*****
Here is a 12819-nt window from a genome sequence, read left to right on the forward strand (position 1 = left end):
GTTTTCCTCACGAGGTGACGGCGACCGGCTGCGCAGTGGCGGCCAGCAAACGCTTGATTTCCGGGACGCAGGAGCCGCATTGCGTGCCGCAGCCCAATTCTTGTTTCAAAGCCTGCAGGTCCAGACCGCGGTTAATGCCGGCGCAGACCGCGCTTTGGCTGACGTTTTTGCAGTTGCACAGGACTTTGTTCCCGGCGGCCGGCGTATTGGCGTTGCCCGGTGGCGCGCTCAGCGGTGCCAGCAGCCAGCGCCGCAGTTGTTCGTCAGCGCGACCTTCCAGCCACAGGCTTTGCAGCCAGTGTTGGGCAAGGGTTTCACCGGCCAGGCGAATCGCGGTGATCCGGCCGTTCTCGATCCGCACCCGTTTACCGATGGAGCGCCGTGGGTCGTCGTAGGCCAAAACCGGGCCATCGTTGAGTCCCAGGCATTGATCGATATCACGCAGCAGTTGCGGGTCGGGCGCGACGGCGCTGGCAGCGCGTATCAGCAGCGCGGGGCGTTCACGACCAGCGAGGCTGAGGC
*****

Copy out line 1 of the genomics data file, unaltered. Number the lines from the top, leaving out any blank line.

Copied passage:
Here is a 12819-nt window from a genome sequence, read left to right on the forward strand (position 1 = left end):